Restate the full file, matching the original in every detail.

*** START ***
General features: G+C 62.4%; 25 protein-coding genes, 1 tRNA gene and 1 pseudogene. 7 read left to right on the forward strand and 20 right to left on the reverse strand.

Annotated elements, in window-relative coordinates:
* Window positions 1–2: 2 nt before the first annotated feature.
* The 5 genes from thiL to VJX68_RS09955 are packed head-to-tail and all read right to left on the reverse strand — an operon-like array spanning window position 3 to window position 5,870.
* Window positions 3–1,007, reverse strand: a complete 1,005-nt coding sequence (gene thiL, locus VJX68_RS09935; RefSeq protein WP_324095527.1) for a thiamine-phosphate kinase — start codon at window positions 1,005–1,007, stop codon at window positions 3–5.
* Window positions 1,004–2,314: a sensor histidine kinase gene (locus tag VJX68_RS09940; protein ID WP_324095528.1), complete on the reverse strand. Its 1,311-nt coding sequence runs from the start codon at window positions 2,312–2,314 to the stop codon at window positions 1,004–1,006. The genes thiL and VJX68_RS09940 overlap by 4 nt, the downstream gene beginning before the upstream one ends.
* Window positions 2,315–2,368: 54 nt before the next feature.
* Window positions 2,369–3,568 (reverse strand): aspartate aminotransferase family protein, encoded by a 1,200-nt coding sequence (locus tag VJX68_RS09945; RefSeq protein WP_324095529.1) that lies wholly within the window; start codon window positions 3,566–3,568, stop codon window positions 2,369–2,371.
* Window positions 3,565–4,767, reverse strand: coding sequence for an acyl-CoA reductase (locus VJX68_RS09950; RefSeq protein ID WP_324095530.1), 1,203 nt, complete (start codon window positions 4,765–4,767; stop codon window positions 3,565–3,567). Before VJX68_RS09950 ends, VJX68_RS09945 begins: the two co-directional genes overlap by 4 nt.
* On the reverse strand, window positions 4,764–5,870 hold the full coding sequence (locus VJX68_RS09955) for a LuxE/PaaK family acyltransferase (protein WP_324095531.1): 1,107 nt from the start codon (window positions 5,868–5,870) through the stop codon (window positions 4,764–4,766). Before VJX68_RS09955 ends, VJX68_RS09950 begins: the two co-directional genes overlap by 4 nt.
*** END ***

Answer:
General features: G+C 62.4%; 25 protein-coding genes, 1 tRNA gene and 1 pseudogene. 7 read left to right on the forward strand and 20 right to left on the reverse strand.

Annotated elements, in window-relative coordinates:
* Window positions 1–2: 2 nt before the first annotated feature.
* The 5 genes from thiL to VJX68_RS09955 are packed head-to-tail and all read right to left on the reverse strand — an operon-like array spanning window position 3 to window position 5,870.
* Window positions 3–1,007, reverse strand: a complete 1,005-nt coding sequence (gene thiL, locus VJX68_RS09935; RefSeq protein WP_324095527.1) for a thiamine-phosphate kinase — start codon at window positions 1,005–1,007, stop codon at window positions 3–5.
* Window positions 1,004–2,314: a sensor histidine kinase gene (locus tag VJX68_RS09940; protein ID WP_324095528.1), complete on the reverse strand. Its 1,311-nt coding sequence runs from the start codon at window positions 2,312–2,314 to the stop codon at window positions 1,004–1,006. The genes thiL and VJX68_RS09940 overlap by 4 nt, the downstream gene beginning before the upstream one ends.
* Window positions 2,315–2,368: 54 nt before the next feature.
* Window positions 2,369–3,568 (reverse strand): aspartate aminotransferase family protein, encoded by a 1,200-nt coding sequence (locus tag VJX68_RS09945; RefSeq protein WP_324095529.1) that lies wholly within the window; start codon window positions 3,566–3,568, stop codon window positions 2,369–2,371.
* Window positions 3,565–4,767, reverse strand: coding sequence for an acyl-CoA reductase (locus VJX68_RS09950; RefSeq protein ID WP_324095530.1), 1,203 nt, complete (start codon window positions 4,765–4,767; stop codon window positions 3,565–3,567). Before VJX68_RS09950 ends, VJX68_RS09945 begins: the two co-directional genes overlap by 4 nt.
* On the reverse strand, window positions 4,764–5,870 hold the full coding sequence (locus VJX68_RS09955) for a LuxE/PaaK family acyltransferase (protein WP_324095531.1): 1,107 nt from the start codon (window positions 5,868–5,870) through the stop codon (window positions 4,764–4,766). Before VJX68_RS09955 ends, VJX68_RS09950 begins: the two co-directional genes overlap by 4 nt.